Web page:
Pissarides, Sir Christopher and Anna Thomas. The Future of Good Work: The foundation of a modern moral economy. A discussion paper. Institute for the Future of Work. Makes the case that the reduction of socio-economic inequalities is society’s most pressing challenge and, focusing on the UK, presents the future of good work as the best approach to reallocating resources.

Work for a brighter Future. Global Commission on the Future of Work. International Labor Organization, 2019. Among the key issues considered by the Commission are new forms of work, the institutional ramifications of the changing nature of work, lifelong learning, greater inclusivity and gender equality, the measurement of work and human well-being, and the role of universal social protection in a stable and just future of work.

Additional Readings:

Act Now to Build a Future that Works for All. OECD Employment Outlook 2019.

Ahmed, Amer S. and others. Demographic Change and Development. A Global Typology. Policy Research Working Paper 7893. World Bank Group, November 2016. This paper addresses the latest typology of demographic transition and its current and potential impact on national economies.

Ambar, Nayaran, and others. Fair Progress? Economic Mobility Across Generations Around the World. World Bank Group, 9 May, 2018. A global study that analyses new data on social and economic mobility over the last 50 years. It identifies challenges and opportunities for policy and action to break the cycle of poverty.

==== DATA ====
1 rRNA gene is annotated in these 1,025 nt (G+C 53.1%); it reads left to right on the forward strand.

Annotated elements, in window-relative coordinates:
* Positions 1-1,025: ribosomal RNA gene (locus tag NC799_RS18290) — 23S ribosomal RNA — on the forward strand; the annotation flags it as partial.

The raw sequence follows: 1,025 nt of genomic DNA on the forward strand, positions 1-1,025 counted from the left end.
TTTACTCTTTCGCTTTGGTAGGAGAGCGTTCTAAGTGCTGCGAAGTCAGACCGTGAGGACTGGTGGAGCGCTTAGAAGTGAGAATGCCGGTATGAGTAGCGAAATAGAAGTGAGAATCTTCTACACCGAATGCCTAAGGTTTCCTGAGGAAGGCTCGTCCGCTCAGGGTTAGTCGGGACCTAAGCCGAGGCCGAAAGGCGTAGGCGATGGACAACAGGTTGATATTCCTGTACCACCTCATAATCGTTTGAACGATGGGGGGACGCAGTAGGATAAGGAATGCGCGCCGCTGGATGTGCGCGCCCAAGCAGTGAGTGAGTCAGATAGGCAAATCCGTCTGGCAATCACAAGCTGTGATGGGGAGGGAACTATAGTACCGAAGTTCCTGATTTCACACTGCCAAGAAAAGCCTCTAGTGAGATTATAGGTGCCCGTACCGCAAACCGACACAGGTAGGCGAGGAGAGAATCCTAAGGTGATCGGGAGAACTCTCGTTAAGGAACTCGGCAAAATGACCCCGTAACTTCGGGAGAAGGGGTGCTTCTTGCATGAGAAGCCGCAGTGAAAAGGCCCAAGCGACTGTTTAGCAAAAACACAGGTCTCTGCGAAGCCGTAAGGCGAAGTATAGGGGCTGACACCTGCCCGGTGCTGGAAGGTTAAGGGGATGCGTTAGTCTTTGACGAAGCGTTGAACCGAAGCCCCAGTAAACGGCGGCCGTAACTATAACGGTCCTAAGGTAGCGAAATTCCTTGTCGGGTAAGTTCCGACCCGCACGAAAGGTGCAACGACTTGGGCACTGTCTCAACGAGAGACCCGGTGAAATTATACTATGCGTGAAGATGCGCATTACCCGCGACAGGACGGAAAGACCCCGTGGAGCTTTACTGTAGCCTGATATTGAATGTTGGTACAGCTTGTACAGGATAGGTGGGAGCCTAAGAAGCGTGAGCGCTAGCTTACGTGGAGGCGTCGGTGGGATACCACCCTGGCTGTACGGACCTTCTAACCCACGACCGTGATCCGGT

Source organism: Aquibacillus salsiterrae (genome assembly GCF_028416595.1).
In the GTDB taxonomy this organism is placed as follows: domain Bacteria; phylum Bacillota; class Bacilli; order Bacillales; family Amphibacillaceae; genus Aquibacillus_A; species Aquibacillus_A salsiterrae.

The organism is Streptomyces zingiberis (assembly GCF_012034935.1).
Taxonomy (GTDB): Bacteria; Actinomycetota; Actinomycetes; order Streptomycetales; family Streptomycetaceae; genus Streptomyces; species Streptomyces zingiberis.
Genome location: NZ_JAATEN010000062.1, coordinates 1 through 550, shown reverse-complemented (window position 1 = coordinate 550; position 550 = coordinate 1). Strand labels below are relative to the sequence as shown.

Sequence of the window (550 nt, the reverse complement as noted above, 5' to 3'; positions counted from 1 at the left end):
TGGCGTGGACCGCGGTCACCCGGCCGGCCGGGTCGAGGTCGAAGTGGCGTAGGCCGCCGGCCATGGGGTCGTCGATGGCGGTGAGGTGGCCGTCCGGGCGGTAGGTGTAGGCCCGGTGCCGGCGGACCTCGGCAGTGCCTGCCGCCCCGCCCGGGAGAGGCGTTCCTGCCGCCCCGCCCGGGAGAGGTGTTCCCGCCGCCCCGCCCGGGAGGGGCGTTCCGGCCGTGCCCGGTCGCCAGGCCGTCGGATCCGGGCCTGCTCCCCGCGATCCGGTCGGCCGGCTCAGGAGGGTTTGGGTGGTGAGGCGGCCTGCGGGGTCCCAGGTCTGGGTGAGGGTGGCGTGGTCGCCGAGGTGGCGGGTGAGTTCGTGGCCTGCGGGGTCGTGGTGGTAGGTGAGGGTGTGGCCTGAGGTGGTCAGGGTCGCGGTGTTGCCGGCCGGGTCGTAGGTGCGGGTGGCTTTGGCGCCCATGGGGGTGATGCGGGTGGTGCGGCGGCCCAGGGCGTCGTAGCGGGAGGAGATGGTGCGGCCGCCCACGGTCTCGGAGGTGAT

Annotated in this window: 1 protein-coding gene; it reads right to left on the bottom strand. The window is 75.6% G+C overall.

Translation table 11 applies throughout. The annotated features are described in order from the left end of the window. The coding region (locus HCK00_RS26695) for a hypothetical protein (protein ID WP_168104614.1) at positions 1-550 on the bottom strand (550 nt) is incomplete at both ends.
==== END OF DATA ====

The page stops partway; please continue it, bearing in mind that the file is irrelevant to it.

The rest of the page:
Anchor Mission Playbook, Rush University Medical Center. Version 2.0., June 2017. Outlines the case of the Rush University Medical Centre as an anchor institution in its community and gives recommendations to help other hospitals accelerate their own efforts to drive institutional alignment with community needs.

Centre for Progressive Policy (CPP) Diagnosis Critical report and inquiry (May 2018 - ongoing). The impact of place on life expectancy, mental disorders and unplanned hospital admission in the context of England’s current financial pressures.